TOP TO BOTTOM – English literacy standards plummet in less than two generations

Did you see the OECD report on literacy and numeracy in The Times on Friday, January 29th and its Thunderer column on Tuesday, February 2nd?

Current British pensioners are tops with their maths and literacy compared with pensioners in 22 other developed countries; current 16-19 year-olds are bottom.

In FE colleges 30% of their budgets are spent attempting to deal with students’ poor literacy and numeracy.

What have our children and grandchildren done to deserve this?

The report says that many students are now leaving university without sufficient skills to earn enough to trigger off student loan repayments.

Is it simply a coincidence that during this time we have seen increasing micro-management of schools and their work by government,  with  pressure on schools to improve the “performance” of populations rather than encourage every individual pupil to do his or her best?

Much teaching material in my subject, English, is now directed towards teaching children how to get through the hoops that constitute the ever-changing curricula and schemes of assessment, rather than developing mature, educated English. Now we have learnt where that leads us, or rather where that leads our children.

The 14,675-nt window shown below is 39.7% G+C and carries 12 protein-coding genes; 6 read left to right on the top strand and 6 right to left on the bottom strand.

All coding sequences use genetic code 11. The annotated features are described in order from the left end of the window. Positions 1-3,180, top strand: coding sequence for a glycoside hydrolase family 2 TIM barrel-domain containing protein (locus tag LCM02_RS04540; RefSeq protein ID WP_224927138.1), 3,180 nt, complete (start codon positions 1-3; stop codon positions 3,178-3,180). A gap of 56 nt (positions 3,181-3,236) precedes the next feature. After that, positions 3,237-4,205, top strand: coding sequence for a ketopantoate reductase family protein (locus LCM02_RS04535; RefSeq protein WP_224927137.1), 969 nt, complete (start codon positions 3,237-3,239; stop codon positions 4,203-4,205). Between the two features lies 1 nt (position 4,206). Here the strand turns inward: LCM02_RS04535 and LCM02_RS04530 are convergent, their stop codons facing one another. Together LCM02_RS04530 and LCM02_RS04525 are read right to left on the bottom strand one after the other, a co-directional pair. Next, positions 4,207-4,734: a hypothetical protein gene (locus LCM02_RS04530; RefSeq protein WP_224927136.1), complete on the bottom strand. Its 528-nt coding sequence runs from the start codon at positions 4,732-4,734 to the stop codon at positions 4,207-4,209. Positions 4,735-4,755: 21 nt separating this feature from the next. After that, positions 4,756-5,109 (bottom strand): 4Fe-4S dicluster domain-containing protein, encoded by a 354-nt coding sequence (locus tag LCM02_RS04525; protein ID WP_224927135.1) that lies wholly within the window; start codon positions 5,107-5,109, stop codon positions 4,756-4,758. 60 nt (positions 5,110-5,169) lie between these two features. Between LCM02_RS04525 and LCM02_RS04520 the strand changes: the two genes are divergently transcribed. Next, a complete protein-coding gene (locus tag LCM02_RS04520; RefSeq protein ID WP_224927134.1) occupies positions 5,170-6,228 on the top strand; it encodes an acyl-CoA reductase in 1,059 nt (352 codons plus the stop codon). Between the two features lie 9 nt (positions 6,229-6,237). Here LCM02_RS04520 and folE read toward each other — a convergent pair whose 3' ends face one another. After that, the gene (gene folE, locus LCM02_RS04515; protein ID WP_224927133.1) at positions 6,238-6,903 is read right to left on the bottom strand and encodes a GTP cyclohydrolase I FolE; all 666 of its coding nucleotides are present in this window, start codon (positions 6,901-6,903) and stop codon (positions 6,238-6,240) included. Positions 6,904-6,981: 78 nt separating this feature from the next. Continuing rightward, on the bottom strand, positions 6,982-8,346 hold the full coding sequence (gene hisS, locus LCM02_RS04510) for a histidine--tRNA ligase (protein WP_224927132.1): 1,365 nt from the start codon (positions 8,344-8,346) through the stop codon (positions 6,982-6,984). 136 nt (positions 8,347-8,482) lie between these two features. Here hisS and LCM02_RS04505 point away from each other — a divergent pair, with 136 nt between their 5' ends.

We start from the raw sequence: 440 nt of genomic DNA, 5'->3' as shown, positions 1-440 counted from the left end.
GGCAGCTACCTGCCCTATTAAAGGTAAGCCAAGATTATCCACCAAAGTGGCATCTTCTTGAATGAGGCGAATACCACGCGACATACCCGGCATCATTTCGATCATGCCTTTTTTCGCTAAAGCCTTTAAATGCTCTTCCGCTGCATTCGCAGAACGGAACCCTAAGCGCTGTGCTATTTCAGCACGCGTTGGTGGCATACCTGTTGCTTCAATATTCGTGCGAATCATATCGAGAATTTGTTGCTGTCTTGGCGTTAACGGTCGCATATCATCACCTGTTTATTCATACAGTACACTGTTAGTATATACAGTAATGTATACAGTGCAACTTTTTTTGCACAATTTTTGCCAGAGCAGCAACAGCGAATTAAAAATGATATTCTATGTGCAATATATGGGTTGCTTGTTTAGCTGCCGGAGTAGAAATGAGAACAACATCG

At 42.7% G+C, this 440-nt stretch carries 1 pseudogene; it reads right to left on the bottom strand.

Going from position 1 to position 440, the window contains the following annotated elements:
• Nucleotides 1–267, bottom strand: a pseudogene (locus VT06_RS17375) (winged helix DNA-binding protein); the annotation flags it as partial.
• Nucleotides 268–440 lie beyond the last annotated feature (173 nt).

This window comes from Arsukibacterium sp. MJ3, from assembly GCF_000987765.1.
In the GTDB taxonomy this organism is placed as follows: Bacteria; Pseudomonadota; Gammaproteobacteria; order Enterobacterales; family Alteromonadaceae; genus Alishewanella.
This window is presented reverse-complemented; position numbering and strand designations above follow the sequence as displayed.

For four years, with declining literacy standards constantly in the news, I have worked on a text-book for young adults who have dropped out or been rejected, with guidance for parents and tutors, and for students in a hurry. Here is one response to it:

I am very interested in the development of your English textbook. Textbooks which are not narrowly linked to exam specifications are few and far between but should be FAR MORE common. I have looked through the content in detail and am very interested in the thinking behind content and the sequencing of content. Can we book a time for a phone call?

Tim Oates Group Director Cambridge Assessment

 I had no sooner read about the OECD report than a neighbour knocked at the door. She had come to ask whether I would help her son who, at sixteen, is failing English as school; at primary school his reading age was two years ahead of his peers. I am looking forward to restoring his confidence and showing him what can be achieved in a short time with the right help.

A teacher and a drop out interviewed about the book:

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